On State Route 247 through the Lucerne Valley to Joshua Tree National Park, flat expanses of cacti and creosote brush precede slate-coloured hills. Fluffy clouds scroll past, mottling the terrain. I see clumps of moonflower again, following me in roadside piles of green velvet. There are Joshua trees, too, those alien-like yucca plants that look as if, at any moment, they could get up and walk away.

The desert is a liminal space. You can feel it from the moment you enter. Living under the sun’s thumb, waiting for rain. A black-and-white on the verge of colour.

Minerva Hamilton Hoyt, the Pasadena socialite and mother of Joshua Tree National Park, described the feeling in 1931. “This desert with its elusive beauty . . . possessed me. And I constantly wished that I might find some way to preserve its natural beauty.” Hoyt’s Depression-era activism spurred a shift in public perspective on desert landscapes. Previously viewed as barren wastelands, they were recognized as unique habitats bursting with life like any other. It was a realization that would eventually lead to the establishment of Joshua Tree National Monument, the precursor to the park, in 1936.

A Joshua tree in its namesake park. (Photo: Michela Rosano/Can Geo)
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But before desert possession, sleep. Zigzagging long and dusty desert roads, we finally reach our accommodations for the evening, the 28 Palms Ranch, a glamping yurt village in the foothills of Copper Mountain bordering the park. The portable, circular dwellings originating in Central Asia, particularly Mongolia, are stunning. As I duck my head to get through the small doorway, a princess-and-the-pea level bed greets my eyes in the middle of the room. Blue painted rafters reach to a skylight overhead. A tiny sink sits on the perimeter; the bathroom and shower are outside in the open-air. Before settling in for the night, we sit at our firepit and take in the Mojave expanse. The stars are so bright they feel hole-punched out of night sky. A tiny sliver of moon illuminates the sand. It’s eerie and exciting.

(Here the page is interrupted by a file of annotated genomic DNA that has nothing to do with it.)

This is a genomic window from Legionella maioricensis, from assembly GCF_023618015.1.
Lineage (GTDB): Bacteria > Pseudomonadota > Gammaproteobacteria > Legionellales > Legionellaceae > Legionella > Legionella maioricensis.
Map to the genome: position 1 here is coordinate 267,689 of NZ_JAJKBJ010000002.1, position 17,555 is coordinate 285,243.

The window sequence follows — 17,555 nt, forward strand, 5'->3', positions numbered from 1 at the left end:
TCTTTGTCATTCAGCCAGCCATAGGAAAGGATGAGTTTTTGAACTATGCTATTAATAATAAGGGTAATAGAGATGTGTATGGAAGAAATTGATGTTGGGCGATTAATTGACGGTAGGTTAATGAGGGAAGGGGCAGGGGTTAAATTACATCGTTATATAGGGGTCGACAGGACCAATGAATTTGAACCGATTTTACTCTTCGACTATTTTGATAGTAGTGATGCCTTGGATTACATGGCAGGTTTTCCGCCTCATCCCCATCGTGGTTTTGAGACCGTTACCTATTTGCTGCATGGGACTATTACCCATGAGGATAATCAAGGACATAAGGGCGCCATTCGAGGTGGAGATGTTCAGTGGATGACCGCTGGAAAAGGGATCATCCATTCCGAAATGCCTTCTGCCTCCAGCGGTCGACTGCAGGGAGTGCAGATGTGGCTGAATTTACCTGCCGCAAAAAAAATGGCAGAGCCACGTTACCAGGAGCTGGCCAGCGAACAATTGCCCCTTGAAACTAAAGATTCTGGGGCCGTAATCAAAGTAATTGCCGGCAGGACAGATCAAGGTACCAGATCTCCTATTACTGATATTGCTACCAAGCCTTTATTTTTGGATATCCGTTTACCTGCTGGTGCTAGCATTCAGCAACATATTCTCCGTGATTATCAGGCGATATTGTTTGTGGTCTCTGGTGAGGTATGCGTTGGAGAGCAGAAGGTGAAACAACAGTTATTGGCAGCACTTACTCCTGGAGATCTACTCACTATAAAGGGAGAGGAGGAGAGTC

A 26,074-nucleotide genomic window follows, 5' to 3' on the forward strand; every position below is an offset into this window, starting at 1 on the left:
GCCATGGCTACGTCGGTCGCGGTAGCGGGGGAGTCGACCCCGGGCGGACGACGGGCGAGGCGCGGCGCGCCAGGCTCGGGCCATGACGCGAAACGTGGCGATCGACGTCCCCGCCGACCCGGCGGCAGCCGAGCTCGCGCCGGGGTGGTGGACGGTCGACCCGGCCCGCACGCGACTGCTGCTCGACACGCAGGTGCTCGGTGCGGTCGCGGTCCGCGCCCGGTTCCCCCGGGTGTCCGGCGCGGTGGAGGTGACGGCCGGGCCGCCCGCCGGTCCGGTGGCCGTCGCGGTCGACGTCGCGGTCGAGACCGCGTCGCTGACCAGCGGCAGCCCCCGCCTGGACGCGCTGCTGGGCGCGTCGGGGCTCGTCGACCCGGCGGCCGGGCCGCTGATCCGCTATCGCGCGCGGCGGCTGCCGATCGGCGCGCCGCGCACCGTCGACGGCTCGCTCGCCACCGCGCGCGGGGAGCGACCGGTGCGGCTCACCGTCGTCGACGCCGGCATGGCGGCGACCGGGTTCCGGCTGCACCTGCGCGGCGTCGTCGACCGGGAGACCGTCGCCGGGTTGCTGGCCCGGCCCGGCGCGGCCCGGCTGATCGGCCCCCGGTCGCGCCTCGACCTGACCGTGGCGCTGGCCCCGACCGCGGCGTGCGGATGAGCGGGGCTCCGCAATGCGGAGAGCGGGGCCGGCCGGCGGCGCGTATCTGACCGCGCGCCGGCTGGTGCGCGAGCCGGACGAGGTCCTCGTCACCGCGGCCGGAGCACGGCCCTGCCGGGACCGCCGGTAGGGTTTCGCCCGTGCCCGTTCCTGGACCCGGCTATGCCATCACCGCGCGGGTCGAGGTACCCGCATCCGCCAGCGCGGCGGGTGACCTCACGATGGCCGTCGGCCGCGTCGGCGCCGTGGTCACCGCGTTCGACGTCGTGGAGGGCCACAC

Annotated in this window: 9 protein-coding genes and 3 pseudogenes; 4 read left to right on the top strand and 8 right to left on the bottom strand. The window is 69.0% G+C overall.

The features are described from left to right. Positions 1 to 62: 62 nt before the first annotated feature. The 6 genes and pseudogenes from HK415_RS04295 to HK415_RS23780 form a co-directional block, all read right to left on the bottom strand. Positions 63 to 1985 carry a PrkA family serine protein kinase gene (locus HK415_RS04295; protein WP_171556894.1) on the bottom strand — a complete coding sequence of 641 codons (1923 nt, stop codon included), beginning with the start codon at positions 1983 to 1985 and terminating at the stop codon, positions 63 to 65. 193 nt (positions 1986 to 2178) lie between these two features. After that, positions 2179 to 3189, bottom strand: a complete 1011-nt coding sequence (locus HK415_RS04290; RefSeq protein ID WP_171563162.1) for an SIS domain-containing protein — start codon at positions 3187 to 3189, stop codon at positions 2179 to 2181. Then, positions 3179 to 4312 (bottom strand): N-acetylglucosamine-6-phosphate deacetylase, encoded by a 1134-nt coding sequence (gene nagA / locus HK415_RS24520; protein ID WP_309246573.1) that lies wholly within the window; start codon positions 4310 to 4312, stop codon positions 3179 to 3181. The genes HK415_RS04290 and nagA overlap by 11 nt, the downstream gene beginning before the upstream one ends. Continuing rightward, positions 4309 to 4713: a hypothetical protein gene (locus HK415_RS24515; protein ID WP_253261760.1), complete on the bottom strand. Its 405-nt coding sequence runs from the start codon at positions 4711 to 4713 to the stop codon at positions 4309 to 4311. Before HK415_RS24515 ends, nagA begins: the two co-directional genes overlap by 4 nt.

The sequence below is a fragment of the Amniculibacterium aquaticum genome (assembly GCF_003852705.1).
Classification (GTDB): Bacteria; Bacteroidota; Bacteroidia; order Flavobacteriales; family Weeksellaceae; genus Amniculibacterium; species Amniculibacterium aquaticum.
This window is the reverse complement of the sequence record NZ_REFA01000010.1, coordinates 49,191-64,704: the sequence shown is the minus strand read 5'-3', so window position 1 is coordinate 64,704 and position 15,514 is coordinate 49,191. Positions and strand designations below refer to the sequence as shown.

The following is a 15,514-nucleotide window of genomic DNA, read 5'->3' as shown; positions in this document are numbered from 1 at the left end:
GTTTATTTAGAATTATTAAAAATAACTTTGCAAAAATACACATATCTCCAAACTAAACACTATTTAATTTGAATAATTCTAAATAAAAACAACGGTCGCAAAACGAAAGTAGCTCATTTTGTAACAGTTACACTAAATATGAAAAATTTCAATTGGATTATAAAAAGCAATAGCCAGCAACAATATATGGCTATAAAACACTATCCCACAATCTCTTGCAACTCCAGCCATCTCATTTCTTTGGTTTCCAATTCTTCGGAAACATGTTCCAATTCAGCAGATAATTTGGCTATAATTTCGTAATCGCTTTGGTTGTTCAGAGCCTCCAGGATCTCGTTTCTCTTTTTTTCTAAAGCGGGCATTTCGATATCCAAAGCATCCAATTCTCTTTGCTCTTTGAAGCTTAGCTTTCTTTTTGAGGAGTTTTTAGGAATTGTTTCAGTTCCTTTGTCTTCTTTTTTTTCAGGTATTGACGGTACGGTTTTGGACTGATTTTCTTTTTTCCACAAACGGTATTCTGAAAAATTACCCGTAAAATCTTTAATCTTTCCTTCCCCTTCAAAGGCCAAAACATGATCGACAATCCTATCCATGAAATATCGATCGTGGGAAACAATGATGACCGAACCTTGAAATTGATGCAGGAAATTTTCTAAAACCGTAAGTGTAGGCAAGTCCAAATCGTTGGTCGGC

The next morning, we enter the park. The convergence of the Mojave and Colorado deserts and the San Bernadino Mountains, Joshua Tree’s sand dunes, dry lakes, oases, mountains, granite boulders and elevations ranging from 300 to over 1,500 metres have attracted flora and fauna, including people, since time immemorial.

We start with the Hidden Valley Trail in the north end of Joshua Tree National Park, a valley between granite monoliths that, in the late 1800s and early 1900s, cattle rustlers (thieves) used to stay hidden. Today’s trail is a short, 1.5-kilometre jaunt, popular with both families and rock climbers (actually, a family of climbers were working their way up a giant boulder while we visited). White-washed rock formations rise from the sand, sprays of agave peek through creosote. A small California side-blotched lizard skitters past the winding trail. Joshua trees keep watch from above as cactus wrens perch on their limbs.

Just another day on this stunning journey. I look over into a rocky alcove and see a little clump of green. Another moonflower, following me across from the coast to the desert.